gratitude adjustment

I haven’t written since Tuesday night- pretty unbelievable for someone who overwhelms you with Tweets and status updates every time she writes a word, I know. But I have been a busy bee, people! Because things are all out of order, I am going to start with the moral(s) of the story, and toss in some characters and a plot when you least expect it.

The moral(s) of the story is/are:

We should always be looking for the lessons life is trying to teach us because they will bring with them blessings; there will always be reminders of things to be grateful for.

For this helpful reminder, I would like to thank the following:

A Child: This morning, after a period of prayer, study, and inquiry, my family and I were received into the Orthodox Church and were able to take our first communion there. This afternoon, we participated in a Forgiveness Vespers (prayer service). After the regular prayers are finished, the clergy and their wives begin asking one another for forgiveness and extending forgiveness to one another, in turn. Then the congregation does so with the clergy, and then with one another. The process goes on until everyone present has asked for, and received, forgiveness from everyone else. It is truly an experience! The most moving part of it is that the littlest children participate, embracing you and asking for, then extending, forgiveness! Not a dry eye in the house after that!

I realized that, great and small, we all need each other. And when we celebrate others with gratitude, our relationships are fortified.

As I cross this new threshold on my spiritual journey, I am rendered so grateful for the foundation laid at home, by other church leaders, and by spiritual and godly people I have met throughout life. Without all of those twists and turns, hills and valleys, I would not have ended up on this path. I have love and respect for all of you and remember you in my prayers.

A Stranger: To harken back to my previous post, last Wednesday evening was spent with the prettiest guy I’ve never met. Despite all my delusions of grandeur, that is precisely what John Mayer is to me: a complete stranger who hasn’t the slightest clue I live and breathe. However, his heartfelt apology for some especially unsavory remarks really resonated with me. Because he forced himself to become reacquainted with humility. In doing so, he discovered that where humility is, gratitude will be there, tagging along.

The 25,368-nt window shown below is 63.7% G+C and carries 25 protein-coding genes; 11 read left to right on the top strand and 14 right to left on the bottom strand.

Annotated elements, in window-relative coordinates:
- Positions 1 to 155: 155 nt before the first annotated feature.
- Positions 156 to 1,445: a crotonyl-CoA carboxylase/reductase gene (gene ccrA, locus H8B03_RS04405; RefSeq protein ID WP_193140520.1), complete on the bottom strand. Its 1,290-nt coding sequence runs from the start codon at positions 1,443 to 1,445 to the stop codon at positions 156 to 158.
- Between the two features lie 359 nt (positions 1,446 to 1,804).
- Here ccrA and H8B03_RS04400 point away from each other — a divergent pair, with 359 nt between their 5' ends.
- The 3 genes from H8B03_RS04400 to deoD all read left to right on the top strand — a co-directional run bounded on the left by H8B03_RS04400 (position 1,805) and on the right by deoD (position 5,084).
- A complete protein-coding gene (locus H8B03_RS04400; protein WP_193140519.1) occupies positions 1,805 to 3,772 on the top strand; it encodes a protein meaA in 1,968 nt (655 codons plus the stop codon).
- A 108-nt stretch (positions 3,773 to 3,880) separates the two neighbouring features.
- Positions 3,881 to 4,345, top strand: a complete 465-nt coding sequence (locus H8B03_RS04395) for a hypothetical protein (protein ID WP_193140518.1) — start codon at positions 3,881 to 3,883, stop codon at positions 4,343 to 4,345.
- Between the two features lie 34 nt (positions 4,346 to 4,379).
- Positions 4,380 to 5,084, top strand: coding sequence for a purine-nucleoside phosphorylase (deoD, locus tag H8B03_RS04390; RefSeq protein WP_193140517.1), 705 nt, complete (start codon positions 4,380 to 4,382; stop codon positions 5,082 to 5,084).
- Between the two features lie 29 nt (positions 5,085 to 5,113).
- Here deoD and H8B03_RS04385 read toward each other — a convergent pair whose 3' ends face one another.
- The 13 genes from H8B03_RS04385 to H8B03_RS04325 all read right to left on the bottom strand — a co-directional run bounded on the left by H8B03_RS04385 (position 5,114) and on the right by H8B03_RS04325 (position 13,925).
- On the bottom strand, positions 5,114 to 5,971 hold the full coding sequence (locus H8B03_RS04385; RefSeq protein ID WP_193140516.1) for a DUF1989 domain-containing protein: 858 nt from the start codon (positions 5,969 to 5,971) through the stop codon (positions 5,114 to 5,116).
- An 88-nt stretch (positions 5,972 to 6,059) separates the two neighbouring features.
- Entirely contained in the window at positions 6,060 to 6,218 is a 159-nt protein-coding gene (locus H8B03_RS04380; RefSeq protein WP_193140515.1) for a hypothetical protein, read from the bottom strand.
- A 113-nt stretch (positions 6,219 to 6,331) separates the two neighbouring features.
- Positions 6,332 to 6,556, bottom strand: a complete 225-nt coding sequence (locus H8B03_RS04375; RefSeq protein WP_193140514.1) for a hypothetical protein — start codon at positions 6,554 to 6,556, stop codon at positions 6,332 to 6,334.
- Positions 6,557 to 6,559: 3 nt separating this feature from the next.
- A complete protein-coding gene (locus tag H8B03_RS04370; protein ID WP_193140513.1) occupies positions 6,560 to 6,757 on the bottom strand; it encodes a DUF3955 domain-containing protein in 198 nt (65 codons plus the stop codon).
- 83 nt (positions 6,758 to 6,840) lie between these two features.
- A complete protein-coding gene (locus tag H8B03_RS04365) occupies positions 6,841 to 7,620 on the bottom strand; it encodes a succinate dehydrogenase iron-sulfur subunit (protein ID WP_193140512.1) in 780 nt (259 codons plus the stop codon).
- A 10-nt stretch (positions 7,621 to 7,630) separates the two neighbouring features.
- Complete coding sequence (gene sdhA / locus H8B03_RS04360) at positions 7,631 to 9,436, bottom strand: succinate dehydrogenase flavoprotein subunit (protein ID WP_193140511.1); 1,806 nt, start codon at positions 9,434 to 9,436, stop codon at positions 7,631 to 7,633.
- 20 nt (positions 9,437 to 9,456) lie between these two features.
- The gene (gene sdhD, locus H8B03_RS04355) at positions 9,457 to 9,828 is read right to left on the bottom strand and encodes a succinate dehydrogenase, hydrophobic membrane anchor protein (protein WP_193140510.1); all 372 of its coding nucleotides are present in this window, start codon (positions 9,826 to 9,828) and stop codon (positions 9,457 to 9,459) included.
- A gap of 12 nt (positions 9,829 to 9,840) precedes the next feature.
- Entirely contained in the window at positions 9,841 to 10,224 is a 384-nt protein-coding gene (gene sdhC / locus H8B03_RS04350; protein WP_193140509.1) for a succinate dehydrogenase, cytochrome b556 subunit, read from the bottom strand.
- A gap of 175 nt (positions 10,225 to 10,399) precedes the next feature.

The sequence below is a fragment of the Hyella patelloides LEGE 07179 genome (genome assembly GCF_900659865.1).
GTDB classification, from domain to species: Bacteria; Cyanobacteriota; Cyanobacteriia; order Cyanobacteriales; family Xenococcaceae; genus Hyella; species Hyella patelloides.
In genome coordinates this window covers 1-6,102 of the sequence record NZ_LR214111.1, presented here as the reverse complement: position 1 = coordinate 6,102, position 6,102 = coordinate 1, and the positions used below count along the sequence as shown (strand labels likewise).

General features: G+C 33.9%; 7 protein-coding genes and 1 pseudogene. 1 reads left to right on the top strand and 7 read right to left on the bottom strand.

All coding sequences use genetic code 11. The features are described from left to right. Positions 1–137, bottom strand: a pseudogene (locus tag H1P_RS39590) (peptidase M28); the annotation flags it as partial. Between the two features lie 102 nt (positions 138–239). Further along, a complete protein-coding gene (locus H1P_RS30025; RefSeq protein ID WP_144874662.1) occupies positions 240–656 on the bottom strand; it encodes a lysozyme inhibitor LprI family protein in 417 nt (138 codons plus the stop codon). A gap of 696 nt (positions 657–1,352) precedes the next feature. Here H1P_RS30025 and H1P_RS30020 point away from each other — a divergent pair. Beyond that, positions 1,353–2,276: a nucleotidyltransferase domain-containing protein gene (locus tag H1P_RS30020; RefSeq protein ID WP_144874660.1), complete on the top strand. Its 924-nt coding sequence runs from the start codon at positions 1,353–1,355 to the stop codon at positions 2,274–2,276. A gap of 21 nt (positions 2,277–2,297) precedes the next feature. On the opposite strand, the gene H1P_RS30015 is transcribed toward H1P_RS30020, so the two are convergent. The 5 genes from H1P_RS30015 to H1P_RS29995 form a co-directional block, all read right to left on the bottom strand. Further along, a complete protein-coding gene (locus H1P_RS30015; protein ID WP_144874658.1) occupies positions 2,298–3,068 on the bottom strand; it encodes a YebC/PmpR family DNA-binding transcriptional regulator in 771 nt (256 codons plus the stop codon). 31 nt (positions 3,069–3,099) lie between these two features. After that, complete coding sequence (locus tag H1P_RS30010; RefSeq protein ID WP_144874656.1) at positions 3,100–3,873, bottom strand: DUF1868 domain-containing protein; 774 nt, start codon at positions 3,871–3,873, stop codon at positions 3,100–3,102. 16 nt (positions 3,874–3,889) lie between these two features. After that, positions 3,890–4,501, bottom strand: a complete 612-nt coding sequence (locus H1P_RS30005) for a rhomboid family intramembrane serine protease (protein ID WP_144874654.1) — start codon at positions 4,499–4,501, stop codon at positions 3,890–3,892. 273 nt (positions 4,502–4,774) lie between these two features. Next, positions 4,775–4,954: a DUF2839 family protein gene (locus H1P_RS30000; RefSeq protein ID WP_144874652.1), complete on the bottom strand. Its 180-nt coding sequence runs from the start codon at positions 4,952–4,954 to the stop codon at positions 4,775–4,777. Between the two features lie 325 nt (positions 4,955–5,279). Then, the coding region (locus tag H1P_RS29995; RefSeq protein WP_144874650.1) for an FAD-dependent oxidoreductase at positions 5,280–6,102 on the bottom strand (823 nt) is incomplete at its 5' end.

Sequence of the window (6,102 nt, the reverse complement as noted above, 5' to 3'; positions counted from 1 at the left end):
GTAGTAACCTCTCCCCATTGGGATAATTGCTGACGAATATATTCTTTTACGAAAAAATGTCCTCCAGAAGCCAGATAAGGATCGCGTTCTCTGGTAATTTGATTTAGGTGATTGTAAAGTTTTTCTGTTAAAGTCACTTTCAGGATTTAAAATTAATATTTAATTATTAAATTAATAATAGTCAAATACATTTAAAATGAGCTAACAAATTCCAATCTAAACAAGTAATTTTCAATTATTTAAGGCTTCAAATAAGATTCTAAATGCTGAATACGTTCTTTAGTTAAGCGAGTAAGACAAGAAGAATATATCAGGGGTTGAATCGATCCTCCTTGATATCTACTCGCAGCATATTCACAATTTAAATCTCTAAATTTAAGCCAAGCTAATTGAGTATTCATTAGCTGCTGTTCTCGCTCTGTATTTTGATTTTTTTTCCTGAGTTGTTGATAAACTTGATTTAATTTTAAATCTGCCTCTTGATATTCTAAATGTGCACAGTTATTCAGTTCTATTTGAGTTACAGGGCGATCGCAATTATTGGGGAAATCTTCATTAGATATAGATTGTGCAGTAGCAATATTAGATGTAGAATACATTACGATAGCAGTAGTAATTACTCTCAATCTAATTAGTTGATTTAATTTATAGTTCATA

Since then, John’s example has given me an easy recipe for perspective. Step one: acknowledge that I can’t conquer demons, master reinvention, or do a single significant thing without vital love, input, and support from others. Step two: embrace and employ gratitude. Reinvention and conquest will follow accordingly. Repeat as necessary.

[You’ll be alright, John. Thanks for coming through for the people who have supported you. I still believe in you, and know that you will only emerge from this situation stronger, now that you’ve gained  some awareness. There will always be angry people, but- as you reminded us in Nashville, there will always be people in your corner.]

A Recession: I have been out of graduate school, unemployed, and living at home for around 14 months now. Time flies when you’re needing funds. At any rate, the job market shows no sign of giving me a break, for crying out loud. Not to mention that people with disabilities tend to face some unique challenges when it comes to finding employment. Aside from fear-based discrimination, many “means to an end” jobs [like working in a restaurant, in retail, or as a barista] are not options for people with physical disabilities, as they require significant mobility and dexterity. I’m pretty sure you know already those are not two of my strong suits.

All that to say that things seem a little bleak right now. But after thinking about a lot of other things the past few days (including aforementioned ones, of course), I have realized that without living at home, I would not have had as much time with my family, friends, and the new people I’ve met as I have. I would not have been likely to finish the children’s book, much less start to submit it to publishers and editors. I would not have spent so much time in cafes and been able to consider starting the coffee blog.

Being out of a job and out of school has forced me to forage for other opportunities. Though nothing has come to fruition yet, there are certainly things going on below the surface. Maybe life will finally blossom when the sun returns.

In the meantime, I wait. I grin. I bear it. I am thankful.


2 thoughts on “gratitude adjustment

Leave a Reply

Fill in your details below or click an icon to log in: Logo

You are commenting using your account. Log Out /  Change )

Google+ photo

You are commenting using your Google+ account. Log Out /  Change )

Twitter picture

You are commenting using your Twitter account. Log Out /  Change )

Facebook photo

You are commenting using your Facebook account. Log Out /  Change )


Connecting to %s